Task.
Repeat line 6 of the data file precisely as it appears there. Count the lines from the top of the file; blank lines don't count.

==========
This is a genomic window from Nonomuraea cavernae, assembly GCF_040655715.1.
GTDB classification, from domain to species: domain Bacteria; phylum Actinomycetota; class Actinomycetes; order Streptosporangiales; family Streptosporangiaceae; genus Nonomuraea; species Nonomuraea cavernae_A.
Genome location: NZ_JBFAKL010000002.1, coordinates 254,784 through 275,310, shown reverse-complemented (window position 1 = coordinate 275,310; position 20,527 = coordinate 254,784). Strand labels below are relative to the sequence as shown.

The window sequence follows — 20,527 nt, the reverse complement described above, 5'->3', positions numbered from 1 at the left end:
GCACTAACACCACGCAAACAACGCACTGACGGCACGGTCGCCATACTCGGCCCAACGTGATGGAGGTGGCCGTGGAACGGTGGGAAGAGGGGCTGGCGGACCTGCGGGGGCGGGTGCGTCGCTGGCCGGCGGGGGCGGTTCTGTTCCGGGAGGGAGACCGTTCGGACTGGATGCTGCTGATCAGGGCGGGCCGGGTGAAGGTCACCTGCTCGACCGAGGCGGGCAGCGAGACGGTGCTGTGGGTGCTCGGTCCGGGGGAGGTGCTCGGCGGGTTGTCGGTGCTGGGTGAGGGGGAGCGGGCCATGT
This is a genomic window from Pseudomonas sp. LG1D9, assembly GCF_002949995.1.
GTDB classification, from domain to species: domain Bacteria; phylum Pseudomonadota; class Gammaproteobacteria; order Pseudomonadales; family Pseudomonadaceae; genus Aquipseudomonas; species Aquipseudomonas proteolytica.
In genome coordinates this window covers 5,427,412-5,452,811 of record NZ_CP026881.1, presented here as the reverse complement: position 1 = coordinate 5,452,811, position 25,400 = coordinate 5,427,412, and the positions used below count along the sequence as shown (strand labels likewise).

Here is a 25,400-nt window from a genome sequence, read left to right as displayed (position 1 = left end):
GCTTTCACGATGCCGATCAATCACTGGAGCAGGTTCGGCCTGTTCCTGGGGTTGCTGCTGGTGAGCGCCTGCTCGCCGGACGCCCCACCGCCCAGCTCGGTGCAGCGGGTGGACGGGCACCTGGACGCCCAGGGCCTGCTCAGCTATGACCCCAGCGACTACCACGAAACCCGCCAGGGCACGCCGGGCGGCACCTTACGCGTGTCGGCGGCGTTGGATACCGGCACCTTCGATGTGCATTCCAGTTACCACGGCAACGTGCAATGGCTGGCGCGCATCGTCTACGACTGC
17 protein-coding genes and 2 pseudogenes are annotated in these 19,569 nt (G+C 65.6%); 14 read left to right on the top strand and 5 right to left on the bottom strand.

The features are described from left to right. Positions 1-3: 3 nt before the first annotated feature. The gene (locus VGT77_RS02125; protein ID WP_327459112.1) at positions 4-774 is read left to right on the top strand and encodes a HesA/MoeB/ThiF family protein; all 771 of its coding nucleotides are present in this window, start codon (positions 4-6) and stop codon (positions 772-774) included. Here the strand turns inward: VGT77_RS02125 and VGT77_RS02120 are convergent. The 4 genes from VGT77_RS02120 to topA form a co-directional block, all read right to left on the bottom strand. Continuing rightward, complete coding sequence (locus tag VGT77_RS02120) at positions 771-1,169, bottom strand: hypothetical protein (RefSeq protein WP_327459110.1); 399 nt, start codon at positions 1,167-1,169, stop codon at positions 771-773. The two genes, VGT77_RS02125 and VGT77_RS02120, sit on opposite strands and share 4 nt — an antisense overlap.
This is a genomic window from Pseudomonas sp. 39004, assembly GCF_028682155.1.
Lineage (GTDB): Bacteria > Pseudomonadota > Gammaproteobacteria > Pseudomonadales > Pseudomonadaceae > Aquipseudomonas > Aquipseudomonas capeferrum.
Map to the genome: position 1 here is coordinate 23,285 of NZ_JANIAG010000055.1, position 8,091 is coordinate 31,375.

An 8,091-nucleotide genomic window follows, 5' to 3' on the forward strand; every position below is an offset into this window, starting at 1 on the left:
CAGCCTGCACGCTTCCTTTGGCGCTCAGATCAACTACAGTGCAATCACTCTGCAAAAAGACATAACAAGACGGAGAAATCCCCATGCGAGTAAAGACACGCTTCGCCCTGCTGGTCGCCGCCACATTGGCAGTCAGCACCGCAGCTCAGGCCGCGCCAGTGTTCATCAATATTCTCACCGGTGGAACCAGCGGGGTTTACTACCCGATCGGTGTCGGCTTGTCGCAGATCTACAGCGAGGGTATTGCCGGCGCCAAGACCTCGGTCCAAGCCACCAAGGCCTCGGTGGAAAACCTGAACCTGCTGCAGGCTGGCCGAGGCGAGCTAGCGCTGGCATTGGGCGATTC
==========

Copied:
This is a genomic window from Pseudomonas sp. LG1D9, assembly GCF_002949995.1.